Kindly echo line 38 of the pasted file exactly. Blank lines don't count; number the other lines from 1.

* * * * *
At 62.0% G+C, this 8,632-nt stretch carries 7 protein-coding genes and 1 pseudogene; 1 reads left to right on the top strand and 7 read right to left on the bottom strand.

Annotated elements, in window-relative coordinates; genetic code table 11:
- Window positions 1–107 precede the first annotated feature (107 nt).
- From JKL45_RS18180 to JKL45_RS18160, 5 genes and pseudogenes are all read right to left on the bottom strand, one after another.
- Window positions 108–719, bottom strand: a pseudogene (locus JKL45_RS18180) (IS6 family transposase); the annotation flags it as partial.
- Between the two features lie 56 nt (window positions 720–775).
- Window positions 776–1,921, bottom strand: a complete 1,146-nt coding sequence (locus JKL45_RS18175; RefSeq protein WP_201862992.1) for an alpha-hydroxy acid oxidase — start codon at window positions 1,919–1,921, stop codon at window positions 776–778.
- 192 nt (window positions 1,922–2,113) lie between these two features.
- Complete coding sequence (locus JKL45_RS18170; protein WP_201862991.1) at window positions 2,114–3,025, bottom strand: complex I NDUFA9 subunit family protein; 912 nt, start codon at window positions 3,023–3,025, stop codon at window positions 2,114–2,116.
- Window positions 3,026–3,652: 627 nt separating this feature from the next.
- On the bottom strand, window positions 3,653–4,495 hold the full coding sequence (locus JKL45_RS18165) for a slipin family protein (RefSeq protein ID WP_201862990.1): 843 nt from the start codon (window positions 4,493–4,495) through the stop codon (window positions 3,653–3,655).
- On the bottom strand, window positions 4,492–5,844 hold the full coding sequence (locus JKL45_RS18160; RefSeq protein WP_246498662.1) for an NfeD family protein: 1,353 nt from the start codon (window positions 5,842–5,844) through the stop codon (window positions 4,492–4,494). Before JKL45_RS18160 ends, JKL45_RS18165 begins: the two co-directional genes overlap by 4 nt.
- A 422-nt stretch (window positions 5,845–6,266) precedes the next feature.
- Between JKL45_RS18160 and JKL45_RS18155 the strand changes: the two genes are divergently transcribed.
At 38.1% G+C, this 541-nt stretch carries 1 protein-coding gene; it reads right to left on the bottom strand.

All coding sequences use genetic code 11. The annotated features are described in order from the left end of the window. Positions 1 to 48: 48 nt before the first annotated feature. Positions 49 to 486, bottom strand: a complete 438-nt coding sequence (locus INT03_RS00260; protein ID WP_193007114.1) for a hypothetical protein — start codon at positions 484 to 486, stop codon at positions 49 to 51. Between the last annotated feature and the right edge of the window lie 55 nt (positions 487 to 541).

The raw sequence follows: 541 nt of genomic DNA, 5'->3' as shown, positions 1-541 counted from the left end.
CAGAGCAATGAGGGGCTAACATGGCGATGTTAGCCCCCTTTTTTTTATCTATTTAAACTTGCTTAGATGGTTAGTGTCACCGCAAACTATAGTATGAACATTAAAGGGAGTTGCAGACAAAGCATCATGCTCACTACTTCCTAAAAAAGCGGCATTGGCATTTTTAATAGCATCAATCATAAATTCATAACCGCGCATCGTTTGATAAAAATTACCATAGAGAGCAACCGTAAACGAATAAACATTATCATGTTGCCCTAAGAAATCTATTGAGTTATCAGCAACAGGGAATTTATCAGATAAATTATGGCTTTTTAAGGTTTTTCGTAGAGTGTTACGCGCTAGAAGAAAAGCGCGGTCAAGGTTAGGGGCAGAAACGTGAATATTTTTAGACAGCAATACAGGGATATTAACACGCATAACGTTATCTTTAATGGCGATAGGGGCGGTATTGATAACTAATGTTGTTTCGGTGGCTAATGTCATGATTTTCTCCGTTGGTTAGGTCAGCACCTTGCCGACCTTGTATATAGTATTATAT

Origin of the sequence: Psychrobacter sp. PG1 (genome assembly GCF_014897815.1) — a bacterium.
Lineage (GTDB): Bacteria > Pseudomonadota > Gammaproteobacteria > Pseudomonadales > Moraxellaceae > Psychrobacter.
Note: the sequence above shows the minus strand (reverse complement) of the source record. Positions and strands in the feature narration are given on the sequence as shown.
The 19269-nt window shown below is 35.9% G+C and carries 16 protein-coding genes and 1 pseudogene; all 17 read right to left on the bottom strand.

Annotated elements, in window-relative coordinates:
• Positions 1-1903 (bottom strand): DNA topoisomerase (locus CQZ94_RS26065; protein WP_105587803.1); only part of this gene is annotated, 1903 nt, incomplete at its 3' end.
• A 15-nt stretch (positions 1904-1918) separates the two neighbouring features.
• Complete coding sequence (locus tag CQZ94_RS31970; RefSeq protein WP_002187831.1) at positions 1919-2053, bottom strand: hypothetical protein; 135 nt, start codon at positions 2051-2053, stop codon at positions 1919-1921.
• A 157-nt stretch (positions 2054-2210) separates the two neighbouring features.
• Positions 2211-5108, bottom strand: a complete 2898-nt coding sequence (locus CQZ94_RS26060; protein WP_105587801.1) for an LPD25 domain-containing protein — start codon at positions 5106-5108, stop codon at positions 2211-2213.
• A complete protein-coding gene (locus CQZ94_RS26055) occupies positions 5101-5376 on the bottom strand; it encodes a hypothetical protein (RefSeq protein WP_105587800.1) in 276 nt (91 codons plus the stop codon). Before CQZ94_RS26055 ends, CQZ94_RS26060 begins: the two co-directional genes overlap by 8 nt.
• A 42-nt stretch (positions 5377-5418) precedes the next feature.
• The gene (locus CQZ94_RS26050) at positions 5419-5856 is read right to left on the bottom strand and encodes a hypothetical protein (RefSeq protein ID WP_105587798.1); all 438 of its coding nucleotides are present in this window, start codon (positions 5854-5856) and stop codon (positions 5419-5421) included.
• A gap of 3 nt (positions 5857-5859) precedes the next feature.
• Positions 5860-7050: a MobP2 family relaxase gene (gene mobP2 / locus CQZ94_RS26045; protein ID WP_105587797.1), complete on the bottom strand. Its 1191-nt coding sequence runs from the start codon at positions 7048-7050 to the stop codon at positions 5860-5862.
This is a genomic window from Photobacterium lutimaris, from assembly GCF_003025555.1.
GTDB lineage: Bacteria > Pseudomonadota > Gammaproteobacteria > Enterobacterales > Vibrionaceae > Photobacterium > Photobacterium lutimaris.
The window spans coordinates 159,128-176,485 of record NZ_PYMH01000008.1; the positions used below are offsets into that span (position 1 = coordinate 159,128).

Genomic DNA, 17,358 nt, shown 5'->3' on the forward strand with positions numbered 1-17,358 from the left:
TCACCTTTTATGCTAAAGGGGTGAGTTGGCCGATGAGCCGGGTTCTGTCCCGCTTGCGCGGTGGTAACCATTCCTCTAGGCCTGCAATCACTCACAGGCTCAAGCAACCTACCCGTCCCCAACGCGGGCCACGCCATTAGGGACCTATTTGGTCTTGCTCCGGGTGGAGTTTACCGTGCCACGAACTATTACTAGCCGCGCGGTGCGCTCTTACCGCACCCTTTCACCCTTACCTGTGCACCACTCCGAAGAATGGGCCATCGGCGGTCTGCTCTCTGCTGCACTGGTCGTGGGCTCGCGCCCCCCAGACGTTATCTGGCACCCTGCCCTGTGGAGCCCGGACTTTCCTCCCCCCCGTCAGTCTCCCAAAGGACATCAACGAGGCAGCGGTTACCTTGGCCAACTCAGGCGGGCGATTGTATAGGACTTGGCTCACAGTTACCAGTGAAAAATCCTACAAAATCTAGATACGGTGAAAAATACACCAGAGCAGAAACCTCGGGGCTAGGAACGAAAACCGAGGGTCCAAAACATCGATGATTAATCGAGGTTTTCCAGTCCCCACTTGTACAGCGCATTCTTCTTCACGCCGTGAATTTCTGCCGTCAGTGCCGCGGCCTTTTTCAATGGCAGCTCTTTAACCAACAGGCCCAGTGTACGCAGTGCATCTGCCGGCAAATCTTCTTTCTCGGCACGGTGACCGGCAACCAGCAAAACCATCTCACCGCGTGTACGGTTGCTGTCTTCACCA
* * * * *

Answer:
TCACCTTTTATGCTAAAGGGGTGAGTTGGCCGATGAGCCGGGTTCTGTCCCGCTTGCGCGGTGGTAACCATTCCTCTAGGCCTGCAATCACTCACAGGCTCAAGCAACCTACCCGTCCCCAACGCGGGCCACGCCATTAGGGACCTATTTGGTCTTGCTCCGGGTGGAGTTTACCGTGCCACGAACTATTACTAGCCGCGCGGTGCGCTCTTACCGCACCCTTTCACCCTTACCTGTGCACCACTCCGAAGAATGGGCCATCGGCGGTCTGCTCTCTGCTGCACTGGTCGTGGGCTCGCGCCCCCCAGACGTTATCTGGCACCCTGCCCTGTGGAGCCCGGACTTTCCTCCCCCCCGTCAGTCTCCCAAAGGACATCAACGAGGCAGCGGTTACCTTGGCCAACTCAGGCGGGCGATTGTATAGGACTTGGCTCACAGTTACCAGTGAAAAATCCTACAAAATCTAGATACGGTGAAAAATACACCAGAGCAGAAACCTCGGGGCTAGGAACGAAAACCGAGGGTCCAAAACATCGATGATTAATCGAGGTTTTCCAGTCCCCACTTGTACAGCGCATTCTTCTTCACGCCGTGAATTTCTGCCGTCAGTGCCGCGGCCTTTTTCAATGGCAGCTCTTTAACCAACAGGCCCAGTGTACGCAGTGCATCTGCCGGCAAATCTTCTTTCTCGGCACGGTGACCGGCAACCAGCAAAACCATCTCACCGCGTGTACGGTTGCTGTCTTCACCA